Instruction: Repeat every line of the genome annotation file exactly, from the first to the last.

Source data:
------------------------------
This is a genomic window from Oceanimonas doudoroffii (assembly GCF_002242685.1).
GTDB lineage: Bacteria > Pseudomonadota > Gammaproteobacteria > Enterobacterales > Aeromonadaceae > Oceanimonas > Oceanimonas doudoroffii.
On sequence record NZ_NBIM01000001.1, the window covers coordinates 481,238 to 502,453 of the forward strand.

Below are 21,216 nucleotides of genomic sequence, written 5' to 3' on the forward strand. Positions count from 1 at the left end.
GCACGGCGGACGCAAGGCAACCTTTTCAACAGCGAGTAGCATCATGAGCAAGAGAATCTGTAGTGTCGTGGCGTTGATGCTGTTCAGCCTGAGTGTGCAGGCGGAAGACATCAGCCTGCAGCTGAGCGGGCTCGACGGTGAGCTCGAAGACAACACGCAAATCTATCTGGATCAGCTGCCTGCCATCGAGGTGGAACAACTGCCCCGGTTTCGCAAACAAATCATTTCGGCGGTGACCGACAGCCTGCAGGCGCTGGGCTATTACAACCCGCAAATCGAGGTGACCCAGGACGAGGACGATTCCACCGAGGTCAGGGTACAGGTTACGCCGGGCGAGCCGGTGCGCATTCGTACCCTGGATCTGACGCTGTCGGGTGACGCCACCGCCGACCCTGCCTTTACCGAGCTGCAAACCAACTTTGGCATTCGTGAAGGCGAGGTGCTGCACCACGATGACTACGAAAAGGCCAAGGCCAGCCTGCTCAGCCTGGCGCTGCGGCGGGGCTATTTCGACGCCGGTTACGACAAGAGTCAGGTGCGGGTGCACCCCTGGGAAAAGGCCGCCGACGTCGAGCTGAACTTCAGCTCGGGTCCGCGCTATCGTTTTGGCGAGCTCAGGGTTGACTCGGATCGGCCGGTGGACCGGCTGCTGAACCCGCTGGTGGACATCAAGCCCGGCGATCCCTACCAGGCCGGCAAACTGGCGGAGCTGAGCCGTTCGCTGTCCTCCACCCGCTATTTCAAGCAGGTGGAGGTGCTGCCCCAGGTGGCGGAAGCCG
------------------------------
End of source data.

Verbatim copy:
This is a genomic window from Oceanimonas doudoroffii (assembly GCF_002242685.1).
GTDB lineage: Bacteria > Pseudomonadota > Gammaproteobacteria > Enterobacterales > Aeromonadaceae > Oceanimonas > Oceanimonas doudoroffii.
On sequence record NZ_NBIM01000001.1, the window covers coordinates 481,238 to 502,453 of the forward strand.

Below are 21,216 nucleotides of genomic sequence, written 5' to 3' on the forward strand. Positions count from 1 at the left end.
GCACGGCGGACGCAAGGCAACCTTTTCAACAGCGAGTAGCATCATGAGCAAGAGAATCTGTAGTGTCGTGGCGTTGATGCTGTTCAGCCTGAGTGTGCAGGCGGAAGACATCAGCCTGCAGCTGAGCGGGCTCGACGGTGAGCTCGAAGACAACACGCAAATCTATCTGGATCAGCTGCCTGCCATCGAGGTGGAACAACTGCCCCGGTTTCGCAAACAAATCATTTCGGCGGTGACCGACAGCCTGCAGGCGCTGGGCTATTACAACCCGCAAATCGAGGTGACCCAGGACGAGGACGATTCCACCGAGGTCAGGGTACAGGTTACGCCGGGCGAGCCGGTGCGCATTCGTACCCTGGATCTGACGCTGTCGGGTGACGCCACCGCCGACCCTGCCTTTACCGAGCTGCAAACCAACTTTGGCATTCGTGAAGGCGAGGTGCTGCACCACGATGACTACGAAAAGGCCAAGGCCAGCCTGCTCAGCCTGGCGCTGCGGCGGGGCTATTTCGACGCCGGTTACGACAAGAGTCAGGTGCGGGTGCACCCCTGGGAAAAGGCCGCCGACGTCGAGCTGAACTTCAGCTCGGGTCCGCGCTATCGTTTTGGCGAGCTCAGGGTTGACTCGGATCGGCCGGTGGACCGGCTGCTGAACCCGCTGGTGGACATCAAGCCCGGCGATCCCTACCAGGCCGGCAAACTGGCGGAGCTGAGCCGTTCGCTGTCCTCCACCCGCTATTTCAAGCAGGTGGAGGTGCTGCCCCAGGTGGCGGAAGCCG